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Finger Stick in Arm Alert AV Fistula

Nurses   (427 Views | 2 Replies)
by RN Questions RN Questions (New) New Nurse

RN Questions has 13 years experience and specializes in ICU.

72 Profile Views; 1 Post


Some facilities allow finger sticks in "arm alert" fistula arms and others do not. I have been told the evidence is not there to prove finger sticks in a AV fistula/mastectomy arm are harmful. Can anyone speak to this and/or does anyone have any good articles on the subject to support the practice of not finger sticking "arm alert" fingers.  

Thank you.

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PeakRN specializes in Adult and pediatric emergency and critical care.

535 Posts; 5,728 Profile Views

For something like a glucose check I don't understand why you would really need to use the limb alert arm.

In the unit we stick patients every hour when on IV insulin, often (repeatedly) on the finger of their choosing.

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brownbook has 35 years experience.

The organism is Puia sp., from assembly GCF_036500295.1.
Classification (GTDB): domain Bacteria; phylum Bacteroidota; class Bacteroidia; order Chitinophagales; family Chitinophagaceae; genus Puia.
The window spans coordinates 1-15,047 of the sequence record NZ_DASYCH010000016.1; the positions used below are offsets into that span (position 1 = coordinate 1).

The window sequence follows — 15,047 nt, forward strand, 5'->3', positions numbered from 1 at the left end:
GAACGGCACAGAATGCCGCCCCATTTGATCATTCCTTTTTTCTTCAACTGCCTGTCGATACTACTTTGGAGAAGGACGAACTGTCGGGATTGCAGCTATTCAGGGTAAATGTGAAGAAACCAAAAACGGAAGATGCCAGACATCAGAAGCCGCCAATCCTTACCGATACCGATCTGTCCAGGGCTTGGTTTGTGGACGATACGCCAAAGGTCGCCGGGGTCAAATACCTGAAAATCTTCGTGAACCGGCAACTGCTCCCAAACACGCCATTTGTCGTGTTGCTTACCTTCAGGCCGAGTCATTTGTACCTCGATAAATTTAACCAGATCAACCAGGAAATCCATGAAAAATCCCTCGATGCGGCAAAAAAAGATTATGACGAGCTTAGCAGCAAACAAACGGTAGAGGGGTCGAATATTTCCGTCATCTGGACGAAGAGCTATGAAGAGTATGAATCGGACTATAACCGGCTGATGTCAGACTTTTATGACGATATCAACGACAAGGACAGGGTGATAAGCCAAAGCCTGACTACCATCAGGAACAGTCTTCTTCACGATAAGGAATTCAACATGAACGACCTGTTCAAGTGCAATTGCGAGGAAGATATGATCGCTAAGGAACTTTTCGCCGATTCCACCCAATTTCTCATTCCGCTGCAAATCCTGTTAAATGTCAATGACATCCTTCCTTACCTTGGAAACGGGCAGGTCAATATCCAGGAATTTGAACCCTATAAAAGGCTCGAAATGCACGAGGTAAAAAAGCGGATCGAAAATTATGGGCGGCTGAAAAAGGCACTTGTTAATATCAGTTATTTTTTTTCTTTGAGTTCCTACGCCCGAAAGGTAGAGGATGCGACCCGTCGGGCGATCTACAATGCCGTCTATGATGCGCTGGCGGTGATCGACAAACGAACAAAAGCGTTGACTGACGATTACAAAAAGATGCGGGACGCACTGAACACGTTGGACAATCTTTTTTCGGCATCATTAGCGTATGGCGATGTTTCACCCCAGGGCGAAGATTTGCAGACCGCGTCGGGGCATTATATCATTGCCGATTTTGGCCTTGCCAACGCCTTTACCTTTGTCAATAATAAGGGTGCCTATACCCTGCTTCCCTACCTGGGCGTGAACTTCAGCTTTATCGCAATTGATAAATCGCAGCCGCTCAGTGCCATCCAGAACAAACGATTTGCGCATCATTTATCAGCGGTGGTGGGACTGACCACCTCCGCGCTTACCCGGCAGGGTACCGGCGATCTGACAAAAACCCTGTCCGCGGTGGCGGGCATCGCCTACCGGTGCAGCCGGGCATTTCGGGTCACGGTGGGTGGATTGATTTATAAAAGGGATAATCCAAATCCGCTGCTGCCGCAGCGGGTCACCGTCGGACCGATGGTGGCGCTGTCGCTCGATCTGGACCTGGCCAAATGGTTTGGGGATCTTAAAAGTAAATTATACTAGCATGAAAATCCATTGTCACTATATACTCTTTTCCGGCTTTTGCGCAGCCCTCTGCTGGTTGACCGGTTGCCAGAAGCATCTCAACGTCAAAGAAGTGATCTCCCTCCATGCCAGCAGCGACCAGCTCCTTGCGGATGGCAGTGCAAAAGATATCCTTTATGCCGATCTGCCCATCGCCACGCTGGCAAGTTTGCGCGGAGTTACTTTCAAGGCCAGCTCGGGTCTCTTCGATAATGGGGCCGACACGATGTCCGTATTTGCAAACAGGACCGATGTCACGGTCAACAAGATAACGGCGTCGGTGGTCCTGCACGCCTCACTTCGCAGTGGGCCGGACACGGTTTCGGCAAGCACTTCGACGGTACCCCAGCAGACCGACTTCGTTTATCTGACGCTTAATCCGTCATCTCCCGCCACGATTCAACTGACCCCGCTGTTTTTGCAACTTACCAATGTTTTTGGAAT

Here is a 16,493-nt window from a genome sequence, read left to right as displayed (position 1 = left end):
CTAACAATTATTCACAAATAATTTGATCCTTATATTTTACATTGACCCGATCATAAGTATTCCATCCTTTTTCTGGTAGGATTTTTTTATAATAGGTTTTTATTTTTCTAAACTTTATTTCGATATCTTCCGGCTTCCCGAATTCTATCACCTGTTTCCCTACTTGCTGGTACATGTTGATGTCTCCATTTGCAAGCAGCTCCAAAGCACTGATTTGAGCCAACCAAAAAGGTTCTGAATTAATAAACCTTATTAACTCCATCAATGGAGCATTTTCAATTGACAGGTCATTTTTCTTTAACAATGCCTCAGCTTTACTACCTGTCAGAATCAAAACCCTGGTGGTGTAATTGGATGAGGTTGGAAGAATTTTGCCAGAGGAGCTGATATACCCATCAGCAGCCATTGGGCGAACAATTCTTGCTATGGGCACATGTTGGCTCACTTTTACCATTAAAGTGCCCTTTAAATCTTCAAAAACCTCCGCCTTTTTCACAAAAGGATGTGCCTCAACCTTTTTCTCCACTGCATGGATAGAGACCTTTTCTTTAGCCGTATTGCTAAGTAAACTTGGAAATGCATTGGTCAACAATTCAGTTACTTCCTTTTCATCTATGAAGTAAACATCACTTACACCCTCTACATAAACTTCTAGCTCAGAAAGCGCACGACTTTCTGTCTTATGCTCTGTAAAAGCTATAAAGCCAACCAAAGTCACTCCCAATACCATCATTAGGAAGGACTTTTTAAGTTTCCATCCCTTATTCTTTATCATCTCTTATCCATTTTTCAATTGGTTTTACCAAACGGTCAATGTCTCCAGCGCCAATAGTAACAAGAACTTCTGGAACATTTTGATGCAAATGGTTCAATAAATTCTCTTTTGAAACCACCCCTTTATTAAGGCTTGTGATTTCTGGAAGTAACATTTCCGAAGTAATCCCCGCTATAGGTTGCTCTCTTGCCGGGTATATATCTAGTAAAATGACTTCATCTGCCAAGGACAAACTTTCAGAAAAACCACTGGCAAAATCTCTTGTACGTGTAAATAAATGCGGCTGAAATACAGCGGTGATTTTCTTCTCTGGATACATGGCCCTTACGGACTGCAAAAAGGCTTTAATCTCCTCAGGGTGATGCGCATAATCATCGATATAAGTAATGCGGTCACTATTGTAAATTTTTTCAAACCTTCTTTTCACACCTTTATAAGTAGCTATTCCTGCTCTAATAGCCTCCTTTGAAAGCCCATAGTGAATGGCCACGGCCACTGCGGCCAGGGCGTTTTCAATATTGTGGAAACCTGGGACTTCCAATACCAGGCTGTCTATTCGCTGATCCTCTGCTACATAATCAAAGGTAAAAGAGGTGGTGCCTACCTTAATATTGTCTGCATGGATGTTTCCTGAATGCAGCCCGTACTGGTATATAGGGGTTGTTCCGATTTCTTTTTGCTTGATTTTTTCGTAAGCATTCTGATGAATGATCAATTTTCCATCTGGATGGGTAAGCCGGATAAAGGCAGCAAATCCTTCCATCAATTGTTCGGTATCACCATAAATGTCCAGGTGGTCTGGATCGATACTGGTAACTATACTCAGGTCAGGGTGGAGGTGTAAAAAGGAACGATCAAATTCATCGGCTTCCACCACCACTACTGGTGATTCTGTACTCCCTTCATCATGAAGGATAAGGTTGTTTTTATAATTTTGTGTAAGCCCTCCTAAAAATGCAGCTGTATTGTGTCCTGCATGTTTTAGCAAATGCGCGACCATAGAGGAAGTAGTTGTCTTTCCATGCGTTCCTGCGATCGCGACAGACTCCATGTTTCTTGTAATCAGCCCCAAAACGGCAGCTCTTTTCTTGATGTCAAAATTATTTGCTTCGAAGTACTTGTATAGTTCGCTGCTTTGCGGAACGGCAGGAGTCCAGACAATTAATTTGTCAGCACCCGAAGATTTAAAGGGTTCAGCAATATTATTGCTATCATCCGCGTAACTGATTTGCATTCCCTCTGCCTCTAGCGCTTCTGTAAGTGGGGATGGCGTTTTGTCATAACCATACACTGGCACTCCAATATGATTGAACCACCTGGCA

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It makes no sense to me how poking a finger in a patient with an AV fistula could what????   Maybe lead to an infection?  Somehow compromise their AV fistula in their forearm?   

When there are no reasonable options we've started IV's,  for same day surgery, below the fistula with doctor and anesthesia approval.  Of course we know these are only going to be in place 3 - 6 hours or so.

Do the finger stick as "clean" as possible, and you should be fine.  But you'd to that for every patient.

Sure if both hands, all fingers, are available why not to use the non AV hand. 

Our surgeon, who runs the Cancer Center and who's focus is breast cancer, does mastectomies 4 - 8 times a week, told us we could start the IV in the same arm as an old, healed, mastectomy.   Of course if the other arm was available, use it.   Just be sure the whole process is as clean as possible, as you would for every patient.

She said a clean IV start in the arm of a mastectomy is not an issue.  A "dirty" wound, scratch, infection, the patient might get at home could be trouble.


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